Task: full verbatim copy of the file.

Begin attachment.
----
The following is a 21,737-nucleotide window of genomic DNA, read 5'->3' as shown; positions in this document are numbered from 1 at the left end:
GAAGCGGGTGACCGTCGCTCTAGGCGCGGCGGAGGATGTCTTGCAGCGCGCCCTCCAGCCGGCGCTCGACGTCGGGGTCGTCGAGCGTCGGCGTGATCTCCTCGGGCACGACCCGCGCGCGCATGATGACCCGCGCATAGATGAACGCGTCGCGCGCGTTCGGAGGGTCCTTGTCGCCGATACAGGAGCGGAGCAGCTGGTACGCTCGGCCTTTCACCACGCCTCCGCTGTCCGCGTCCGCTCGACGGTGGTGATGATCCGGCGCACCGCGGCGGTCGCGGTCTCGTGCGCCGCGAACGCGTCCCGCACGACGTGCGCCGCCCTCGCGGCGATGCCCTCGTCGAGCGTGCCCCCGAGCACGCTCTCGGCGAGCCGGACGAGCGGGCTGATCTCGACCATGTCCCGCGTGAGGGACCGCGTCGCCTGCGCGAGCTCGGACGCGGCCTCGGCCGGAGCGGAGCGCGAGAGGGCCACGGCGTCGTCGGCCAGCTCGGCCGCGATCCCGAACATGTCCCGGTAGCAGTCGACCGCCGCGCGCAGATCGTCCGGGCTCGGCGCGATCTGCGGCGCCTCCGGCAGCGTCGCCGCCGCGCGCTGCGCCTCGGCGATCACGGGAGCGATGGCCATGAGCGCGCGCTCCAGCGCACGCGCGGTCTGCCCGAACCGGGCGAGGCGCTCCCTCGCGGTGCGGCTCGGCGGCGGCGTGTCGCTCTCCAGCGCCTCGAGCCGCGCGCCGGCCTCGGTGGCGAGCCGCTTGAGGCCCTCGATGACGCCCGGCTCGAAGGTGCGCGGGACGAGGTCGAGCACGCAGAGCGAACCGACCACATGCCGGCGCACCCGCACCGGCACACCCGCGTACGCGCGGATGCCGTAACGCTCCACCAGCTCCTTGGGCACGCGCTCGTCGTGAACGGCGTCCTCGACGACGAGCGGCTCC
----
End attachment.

The following is a 21,737-nucleotide window of genomic DNA, read 5'->3' as shown; positions in this document are numbered from 1 at the left end:
GAAGCGGGTGACCGTCGCTCTAGGCGCGGCGGAGGATGTCTTGCAGCGCGCCCTCCAGCCGGCGCTCGACGTCGGGGTCGTCGAGCGTCGGCGTGATCTCCTCGGGCACGACCCGCGCGCGCATGATGACCCGCGCATAGATGAACGCGTCGCGCGCGTTCGGAGGGTCCTTGTCGCCGATACAGGAGCGGAGCAGCTGGTACGCTCGGCCTTTCACCACGCCTCCGCTGTCCGCGTCCGCTCGACGGTGGTGATGATCCGGCGCACCGCGGCGGTCGCGGTCTCGTGCGCCGCGAACGCGTCCCGCACGACGTGCGCCGCCCTCGCGGCGATGCCCTCGTCGAGCGTGCCCCCGAGCACGCTCTCGGCGAGCCGGACGAGCGGGCTGATCTCGACCATGTCCCGCGTGAGGGACCGCGTCGCCTGCGCGAGCTCGGACGCGGCCTCGGCCGGAGCGGAGCGCGAGAGGGCCACGGCGTCGTCGGCCAGCTCGGCCGCGATCCCGAACATGTCCCGGTAGCAGTCGACCGCCGCGCGCAGATCGTCCGGGCTCGGCGCGATCTGCGGCGCCTCCGGCAGCGTCGCCGCCGCGCGCTGCGCCTCGGCGATCACGGGAGCGATGGCCATGAGCGCGCGCTCCAGCGCACGCGCGGTCTGCCCGAACCGGGCGAGGCGCTCCCTCGCGGTGCGGCTCGGCGGCGGCGTGTCGCTCTCCAGCGCCTCGAGCCGCGCGCCGGCCTCGGTGGCGAGCCGCTTGAGGCCCTCGATGACGCCCGGCTCGAAGGTGCGCGGGACGAGGTCGAGCACGCAGAGCGAACCGACCACATGCCGGCGCACCCGCACCGGCACACCCGCGTACGCGCGGATGCCGTAACGCTCCACCAGCTCCTTGGGCACGCGCTCGTCGTGAACGGCGTCCTCGACGACGAGCGGCTCC